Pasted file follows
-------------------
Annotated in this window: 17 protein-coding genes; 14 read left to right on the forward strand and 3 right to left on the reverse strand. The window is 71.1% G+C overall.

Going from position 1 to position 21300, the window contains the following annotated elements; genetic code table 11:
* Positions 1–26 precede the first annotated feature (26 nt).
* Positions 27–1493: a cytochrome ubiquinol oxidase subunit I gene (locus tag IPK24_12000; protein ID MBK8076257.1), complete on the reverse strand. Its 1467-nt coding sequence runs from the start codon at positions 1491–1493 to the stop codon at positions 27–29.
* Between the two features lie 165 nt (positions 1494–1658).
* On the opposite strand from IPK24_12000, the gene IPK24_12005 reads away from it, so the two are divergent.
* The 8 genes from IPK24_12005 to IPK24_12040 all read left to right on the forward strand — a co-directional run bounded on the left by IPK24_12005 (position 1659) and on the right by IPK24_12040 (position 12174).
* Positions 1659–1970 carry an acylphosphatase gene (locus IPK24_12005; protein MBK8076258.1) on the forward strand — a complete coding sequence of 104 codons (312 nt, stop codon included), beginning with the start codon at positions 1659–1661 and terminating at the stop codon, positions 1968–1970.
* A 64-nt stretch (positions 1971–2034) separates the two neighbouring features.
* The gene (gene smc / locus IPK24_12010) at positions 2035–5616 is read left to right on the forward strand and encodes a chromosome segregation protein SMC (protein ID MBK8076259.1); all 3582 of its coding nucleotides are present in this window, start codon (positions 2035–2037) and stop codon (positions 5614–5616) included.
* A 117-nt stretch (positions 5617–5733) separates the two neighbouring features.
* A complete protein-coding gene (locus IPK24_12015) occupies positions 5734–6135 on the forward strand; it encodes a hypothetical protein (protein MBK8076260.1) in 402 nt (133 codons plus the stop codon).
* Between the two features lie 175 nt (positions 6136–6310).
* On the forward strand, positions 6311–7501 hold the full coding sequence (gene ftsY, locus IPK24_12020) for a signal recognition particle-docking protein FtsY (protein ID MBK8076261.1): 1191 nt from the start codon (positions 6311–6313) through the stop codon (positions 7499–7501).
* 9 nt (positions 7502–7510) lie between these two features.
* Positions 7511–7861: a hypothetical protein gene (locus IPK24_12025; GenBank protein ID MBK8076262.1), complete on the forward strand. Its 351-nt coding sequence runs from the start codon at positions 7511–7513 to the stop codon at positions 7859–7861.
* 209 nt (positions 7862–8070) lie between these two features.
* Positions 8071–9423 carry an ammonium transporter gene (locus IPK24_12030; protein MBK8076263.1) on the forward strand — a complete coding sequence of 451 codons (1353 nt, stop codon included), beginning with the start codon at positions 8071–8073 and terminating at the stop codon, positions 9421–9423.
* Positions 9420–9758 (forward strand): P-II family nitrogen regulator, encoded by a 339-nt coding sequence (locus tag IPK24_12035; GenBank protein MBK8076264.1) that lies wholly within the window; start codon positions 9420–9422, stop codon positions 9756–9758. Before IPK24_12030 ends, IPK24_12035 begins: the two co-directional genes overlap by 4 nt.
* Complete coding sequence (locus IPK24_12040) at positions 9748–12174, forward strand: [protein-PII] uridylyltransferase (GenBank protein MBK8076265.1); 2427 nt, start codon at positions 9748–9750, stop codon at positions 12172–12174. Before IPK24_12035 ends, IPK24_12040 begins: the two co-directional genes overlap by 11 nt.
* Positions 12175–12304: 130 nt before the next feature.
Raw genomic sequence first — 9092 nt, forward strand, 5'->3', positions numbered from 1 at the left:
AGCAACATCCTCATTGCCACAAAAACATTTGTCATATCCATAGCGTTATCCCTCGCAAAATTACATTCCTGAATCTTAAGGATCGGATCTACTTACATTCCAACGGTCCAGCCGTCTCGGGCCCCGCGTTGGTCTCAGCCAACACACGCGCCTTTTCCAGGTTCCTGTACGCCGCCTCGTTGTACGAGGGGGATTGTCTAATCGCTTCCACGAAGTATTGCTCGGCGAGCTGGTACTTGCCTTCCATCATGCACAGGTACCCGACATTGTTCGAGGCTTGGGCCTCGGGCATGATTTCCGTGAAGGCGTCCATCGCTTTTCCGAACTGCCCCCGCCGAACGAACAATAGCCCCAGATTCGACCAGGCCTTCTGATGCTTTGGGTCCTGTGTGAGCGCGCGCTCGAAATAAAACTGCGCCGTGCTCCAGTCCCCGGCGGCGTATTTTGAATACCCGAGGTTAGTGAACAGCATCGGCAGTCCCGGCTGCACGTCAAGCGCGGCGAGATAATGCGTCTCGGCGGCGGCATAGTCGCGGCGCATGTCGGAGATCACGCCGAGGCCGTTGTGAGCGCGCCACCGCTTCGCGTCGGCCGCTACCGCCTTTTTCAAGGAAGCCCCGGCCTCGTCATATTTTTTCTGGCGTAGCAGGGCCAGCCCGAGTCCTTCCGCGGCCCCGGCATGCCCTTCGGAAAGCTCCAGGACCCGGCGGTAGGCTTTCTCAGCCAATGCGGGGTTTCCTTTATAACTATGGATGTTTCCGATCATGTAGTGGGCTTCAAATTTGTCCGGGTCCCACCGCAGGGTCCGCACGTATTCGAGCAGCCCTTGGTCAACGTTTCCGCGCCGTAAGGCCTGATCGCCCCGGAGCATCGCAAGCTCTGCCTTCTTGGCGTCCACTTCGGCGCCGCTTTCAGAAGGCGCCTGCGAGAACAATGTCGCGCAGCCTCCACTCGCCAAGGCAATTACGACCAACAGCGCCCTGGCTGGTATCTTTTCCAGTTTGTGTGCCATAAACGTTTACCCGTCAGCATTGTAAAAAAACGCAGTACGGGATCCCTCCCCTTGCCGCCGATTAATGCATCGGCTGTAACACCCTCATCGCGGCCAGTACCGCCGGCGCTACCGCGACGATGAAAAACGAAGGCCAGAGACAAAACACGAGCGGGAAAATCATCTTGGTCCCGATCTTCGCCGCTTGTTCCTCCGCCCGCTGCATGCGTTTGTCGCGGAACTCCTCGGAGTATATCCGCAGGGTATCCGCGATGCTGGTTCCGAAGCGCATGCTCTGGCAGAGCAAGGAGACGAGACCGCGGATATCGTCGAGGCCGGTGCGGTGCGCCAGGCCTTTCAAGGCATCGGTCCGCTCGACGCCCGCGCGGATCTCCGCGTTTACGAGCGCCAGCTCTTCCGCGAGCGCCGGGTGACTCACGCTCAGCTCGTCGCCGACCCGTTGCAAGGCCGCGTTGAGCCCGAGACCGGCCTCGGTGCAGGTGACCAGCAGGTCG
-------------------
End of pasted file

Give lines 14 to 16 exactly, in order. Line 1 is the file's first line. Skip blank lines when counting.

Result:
* On the forward strand, positions 6311–7501 hold the full coding sequence (gene ftsY, locus IPK24_12020) for a signal recognition particle-docking protein FtsY (protein ID MBK8076261.1): 1191 nt from the start codon (positions 6311–6313) through the stop codon (positions 7499–7501).
* 9 nt (positions 7502–7510) lie between these two features.
* Positions 7511–7861: a hypothetical protein gene (locus IPK24_12025; GenBank protein ID MBK8076262.1), complete on the forward strand. Its 351-nt coding sequence runs from the start codon at positions 7511–7513 to the stop codon at positions 7859–7861.